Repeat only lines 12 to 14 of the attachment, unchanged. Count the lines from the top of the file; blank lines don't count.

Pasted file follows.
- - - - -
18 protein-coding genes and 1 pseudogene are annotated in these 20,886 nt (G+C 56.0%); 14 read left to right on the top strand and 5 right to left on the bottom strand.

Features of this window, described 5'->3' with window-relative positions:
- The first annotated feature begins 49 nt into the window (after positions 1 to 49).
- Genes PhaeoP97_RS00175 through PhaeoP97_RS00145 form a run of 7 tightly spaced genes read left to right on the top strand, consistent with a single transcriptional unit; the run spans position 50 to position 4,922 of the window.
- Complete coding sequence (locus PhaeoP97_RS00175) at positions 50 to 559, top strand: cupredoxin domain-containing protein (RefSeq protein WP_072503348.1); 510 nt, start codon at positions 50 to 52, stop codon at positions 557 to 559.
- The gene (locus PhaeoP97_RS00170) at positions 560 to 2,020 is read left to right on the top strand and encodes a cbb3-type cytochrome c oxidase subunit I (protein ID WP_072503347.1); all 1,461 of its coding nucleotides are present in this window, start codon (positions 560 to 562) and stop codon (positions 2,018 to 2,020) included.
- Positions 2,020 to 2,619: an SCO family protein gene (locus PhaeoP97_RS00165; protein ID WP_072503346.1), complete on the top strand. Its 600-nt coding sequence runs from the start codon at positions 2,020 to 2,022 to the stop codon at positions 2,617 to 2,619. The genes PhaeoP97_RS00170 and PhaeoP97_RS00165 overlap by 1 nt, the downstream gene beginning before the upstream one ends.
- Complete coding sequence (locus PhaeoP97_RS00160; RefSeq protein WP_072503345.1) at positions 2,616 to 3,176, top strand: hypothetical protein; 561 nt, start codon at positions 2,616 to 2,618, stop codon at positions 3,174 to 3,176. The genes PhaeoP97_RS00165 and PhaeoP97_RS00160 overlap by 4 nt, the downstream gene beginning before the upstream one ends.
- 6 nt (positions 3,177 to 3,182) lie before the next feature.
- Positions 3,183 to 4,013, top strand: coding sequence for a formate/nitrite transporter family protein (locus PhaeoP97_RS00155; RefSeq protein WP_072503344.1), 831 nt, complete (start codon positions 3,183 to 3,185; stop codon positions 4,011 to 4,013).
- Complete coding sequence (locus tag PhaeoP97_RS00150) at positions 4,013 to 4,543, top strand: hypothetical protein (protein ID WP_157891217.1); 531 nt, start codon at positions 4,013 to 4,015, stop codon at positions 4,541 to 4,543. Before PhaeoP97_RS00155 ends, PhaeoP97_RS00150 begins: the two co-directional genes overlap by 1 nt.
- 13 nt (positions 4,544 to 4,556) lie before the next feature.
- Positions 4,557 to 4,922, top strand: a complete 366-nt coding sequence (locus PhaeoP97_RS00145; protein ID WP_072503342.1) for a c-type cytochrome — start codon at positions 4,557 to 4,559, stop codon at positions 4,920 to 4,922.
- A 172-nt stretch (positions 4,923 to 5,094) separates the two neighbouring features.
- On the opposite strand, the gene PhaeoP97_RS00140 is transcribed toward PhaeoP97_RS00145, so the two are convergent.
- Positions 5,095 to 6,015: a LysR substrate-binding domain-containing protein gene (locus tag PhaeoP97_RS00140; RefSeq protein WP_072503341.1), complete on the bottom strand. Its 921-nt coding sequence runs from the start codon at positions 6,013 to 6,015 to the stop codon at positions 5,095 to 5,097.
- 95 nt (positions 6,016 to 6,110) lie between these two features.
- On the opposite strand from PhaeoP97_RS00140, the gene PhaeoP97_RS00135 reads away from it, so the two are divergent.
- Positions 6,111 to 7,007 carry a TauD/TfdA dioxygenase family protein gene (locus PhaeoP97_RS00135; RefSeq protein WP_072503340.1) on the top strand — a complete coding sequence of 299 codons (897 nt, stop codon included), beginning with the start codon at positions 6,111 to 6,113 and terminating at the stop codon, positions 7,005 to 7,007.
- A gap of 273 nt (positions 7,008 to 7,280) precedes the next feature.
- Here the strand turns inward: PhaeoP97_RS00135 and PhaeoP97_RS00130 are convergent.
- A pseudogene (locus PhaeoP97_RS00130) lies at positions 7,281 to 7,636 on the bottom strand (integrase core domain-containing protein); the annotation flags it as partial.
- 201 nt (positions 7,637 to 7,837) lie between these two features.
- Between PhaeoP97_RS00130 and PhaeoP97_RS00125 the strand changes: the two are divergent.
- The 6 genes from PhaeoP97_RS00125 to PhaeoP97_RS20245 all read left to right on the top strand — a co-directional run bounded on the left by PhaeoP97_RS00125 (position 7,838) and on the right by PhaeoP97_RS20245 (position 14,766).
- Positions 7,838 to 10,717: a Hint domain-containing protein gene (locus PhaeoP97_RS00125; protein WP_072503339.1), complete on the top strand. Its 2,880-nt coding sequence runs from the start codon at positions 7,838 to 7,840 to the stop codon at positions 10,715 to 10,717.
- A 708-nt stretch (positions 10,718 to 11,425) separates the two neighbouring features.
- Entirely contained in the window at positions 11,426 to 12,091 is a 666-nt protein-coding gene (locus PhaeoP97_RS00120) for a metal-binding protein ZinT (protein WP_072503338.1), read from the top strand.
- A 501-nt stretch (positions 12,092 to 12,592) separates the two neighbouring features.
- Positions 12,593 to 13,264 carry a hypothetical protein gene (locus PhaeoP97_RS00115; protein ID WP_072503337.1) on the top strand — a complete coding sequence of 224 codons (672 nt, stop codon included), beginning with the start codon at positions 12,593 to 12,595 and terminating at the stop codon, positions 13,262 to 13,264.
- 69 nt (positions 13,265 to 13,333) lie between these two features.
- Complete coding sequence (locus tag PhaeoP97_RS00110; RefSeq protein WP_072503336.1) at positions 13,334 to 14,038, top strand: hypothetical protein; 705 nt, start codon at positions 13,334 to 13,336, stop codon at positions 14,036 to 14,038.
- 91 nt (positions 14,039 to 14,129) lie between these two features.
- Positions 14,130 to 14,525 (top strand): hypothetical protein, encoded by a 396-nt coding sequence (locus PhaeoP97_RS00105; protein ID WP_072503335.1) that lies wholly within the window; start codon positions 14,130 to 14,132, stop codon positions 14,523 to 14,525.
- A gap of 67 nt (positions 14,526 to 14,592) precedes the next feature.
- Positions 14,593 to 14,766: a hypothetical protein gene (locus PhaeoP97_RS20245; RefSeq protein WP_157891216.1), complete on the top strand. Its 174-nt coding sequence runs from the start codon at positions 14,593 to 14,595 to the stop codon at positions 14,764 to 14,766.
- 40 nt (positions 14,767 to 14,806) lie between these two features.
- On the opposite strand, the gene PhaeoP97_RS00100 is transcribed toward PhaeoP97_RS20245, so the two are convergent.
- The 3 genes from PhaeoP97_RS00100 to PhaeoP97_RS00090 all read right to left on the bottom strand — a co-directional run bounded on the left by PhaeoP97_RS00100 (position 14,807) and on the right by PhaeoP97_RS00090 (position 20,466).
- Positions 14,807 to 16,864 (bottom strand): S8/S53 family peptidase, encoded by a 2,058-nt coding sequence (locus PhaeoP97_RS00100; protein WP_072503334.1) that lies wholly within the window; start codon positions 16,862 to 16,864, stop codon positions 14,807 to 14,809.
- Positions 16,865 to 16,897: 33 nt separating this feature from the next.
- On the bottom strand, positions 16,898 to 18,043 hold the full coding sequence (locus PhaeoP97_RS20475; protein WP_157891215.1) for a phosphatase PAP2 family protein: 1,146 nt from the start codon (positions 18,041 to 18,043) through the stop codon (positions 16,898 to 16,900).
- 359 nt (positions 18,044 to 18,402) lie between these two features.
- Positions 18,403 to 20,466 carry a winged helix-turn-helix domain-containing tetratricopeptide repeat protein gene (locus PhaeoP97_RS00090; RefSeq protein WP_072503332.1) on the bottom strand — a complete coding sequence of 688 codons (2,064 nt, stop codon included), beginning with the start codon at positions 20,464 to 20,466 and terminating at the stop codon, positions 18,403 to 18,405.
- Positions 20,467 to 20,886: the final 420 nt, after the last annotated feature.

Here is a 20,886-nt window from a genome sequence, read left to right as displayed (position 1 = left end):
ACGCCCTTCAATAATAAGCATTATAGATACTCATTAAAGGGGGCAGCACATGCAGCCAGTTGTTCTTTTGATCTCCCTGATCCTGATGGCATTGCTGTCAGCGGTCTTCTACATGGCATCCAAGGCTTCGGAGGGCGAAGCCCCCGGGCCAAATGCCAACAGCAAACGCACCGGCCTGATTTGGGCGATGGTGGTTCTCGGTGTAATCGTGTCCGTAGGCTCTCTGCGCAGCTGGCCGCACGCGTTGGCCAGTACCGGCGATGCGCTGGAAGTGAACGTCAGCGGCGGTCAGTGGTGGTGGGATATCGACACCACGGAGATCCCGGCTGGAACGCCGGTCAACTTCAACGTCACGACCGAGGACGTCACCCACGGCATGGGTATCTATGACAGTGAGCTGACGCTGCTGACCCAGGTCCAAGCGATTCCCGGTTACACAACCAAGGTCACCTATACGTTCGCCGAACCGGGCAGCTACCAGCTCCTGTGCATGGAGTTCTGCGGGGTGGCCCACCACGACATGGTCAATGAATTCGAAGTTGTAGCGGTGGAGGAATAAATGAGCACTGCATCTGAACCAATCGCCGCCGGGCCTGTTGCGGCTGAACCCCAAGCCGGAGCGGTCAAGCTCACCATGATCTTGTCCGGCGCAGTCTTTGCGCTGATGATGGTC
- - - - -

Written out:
- 13 nt (positions 4,544 to 4,556) lie before the next feature.
- Positions 4,557 to 4,922, top strand: a complete 366-nt coding sequence (locus PhaeoP97_RS00145; protein ID WP_072503342.1) for a c-type cytochrome — start codon at positions 4,557 to 4,559, stop codon at positions 4,920 to 4,922.
- A 172-nt stretch (positions 4,923 to 5,094) separates the two neighbouring features.